What does not make it into many of the slave narratives, including Douglass’s, is the violence that existed within the slave community. Enslavement does not magically transform all who endure it into savvy, self-sustaining freedom-fighters. If we are going to grant the enslaved their full humanity we must grant that, like any other group of people, they occasionally fought, fornicated, and got into petty disputes that sometimes took a murderous turn. To be sure, as historian Steven Hahn has noted, the slave quarter produced one of the most radical and transformative politics ever seen in America, a politics that produced Nat Turner and Frederick Douglass and finally brought down a $3.5 billion dollar interest. But in coroners reports we get a glimpse of the violence that existed within the slave community that we knew had to be there. Thus did the slaves of the Haile plantation turn their children over to Tamer, the enslaved nurse, on their way out to the fields, little knowing that she liked to punish the children by tying them too close to a fire, a practice that was only discovered when she finally cooked one of them to death. Or take the case of a slave named Dick who became so jealous when a fellow slave wouldn’t sleep with him that he pulled a log from a fire and murdered the other man who was staying in her cabin.

The typical homicide in the United States involves one man shooting another, and this is equally true in the CSI:Dixie database. Comparatively speaking, the CSI:D sample has a higher percentage of male victims and a lower percentage of gun use. Today firearms are used in 68% of American homicides; in the CSI:D sample guns are used 52% of the time. Today 77% of homicide victims are male; in the CSI:D sample 88% are male (and virtually all of the perpetrators are men). Put bluntly, in the nineteenth century south, violent death was a more exclusively male province, and Death had more faces.

Interestingly, though, in the CSI:D database virtually none of the gun-related homicides are related to robbery. Most are the product of the highly combustible combination of anger and alcohol. The last words of J. Edward Sims were typical: “Shoot you damed cowardly son of a Bitch.” Or take this poignant exchange:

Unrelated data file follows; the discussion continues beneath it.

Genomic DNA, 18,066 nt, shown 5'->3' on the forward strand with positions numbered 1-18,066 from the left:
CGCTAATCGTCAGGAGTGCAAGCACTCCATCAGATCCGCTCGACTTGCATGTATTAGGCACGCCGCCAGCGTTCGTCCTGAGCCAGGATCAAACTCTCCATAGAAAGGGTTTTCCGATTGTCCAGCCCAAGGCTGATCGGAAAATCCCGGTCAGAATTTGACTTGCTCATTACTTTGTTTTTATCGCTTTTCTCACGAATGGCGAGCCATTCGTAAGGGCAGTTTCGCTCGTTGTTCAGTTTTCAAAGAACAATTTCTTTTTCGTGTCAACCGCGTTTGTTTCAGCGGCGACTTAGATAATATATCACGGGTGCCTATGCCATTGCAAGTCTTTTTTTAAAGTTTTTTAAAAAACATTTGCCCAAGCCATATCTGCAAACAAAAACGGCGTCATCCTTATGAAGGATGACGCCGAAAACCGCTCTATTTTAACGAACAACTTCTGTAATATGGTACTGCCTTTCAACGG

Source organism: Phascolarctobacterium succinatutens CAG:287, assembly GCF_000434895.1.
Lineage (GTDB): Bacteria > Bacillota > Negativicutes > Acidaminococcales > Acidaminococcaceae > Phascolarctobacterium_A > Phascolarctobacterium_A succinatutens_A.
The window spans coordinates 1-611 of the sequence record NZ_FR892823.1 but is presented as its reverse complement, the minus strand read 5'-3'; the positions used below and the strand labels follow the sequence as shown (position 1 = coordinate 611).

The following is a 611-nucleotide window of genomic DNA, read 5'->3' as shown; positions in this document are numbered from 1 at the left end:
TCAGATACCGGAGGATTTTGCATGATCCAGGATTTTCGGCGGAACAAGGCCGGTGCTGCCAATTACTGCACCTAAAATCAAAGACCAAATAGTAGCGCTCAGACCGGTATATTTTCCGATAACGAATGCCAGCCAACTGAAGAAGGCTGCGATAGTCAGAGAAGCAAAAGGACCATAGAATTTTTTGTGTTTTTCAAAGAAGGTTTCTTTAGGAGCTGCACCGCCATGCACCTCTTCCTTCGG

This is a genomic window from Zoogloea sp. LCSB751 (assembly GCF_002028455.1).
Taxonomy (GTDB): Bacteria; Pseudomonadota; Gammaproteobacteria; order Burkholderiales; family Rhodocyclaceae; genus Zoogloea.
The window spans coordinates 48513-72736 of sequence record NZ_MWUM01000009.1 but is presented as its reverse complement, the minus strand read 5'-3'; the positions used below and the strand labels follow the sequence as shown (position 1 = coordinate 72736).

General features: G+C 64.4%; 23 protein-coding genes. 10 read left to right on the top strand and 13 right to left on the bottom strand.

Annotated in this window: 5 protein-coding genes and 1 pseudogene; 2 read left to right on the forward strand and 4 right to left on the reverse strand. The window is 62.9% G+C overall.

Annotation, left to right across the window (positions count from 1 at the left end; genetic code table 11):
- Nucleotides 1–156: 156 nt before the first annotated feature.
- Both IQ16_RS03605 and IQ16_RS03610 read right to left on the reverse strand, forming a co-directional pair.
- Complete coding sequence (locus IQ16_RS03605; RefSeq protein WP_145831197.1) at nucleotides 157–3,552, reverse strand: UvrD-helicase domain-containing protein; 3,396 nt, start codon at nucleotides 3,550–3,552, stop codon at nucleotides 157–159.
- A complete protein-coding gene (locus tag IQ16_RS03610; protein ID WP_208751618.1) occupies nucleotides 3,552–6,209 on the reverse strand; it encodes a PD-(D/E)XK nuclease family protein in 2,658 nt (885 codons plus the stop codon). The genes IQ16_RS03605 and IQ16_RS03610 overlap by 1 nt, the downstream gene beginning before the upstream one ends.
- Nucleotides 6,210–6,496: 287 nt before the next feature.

Tom Rutland (firing): “I will kill you, you son of a bitch.”

William Padgett (bleeding): “You have already.”

In the strange alchemy of the male brain, friends became mortal enemies in an instant, often over trivialities. “How in the hell did you Gap up My ax?” Gus Settler demanded to know of Allen Holmes in March 1882. I hardly know what a gapped-up axe looks like, but I do know that returning a borrowed tool in less than satisfactory condition is no grounds for murder. Settler disagreed and shot Holmes dead.


Infanticide

Life in the Faulknerian world of CSI:D was especially cheap for children. Catherine Berry, a domestic in the R. C. Poole household, was told that she would be terminated if she was indeed pregnant. In an awful feat of endurance, she continued with her chores until, doubled over with pain, she snuck away to give birth in the potato shed. Reeling from the loss of blood, she still managed to strangle the baby and fling it into the Pacolet River, where it washed up at the feet of some fishermen. When Peggy Bedenbaugh felt her first contractions, she went out to a corner of the yard, gave birth in a hole, and covered the baby over with dirt. Luly Collins threw her baby down a well. Nancy Owens swept hers under a brush pile. All had denied for months that they were in the “family way”; all had killed the evidence; all were indicted for murder.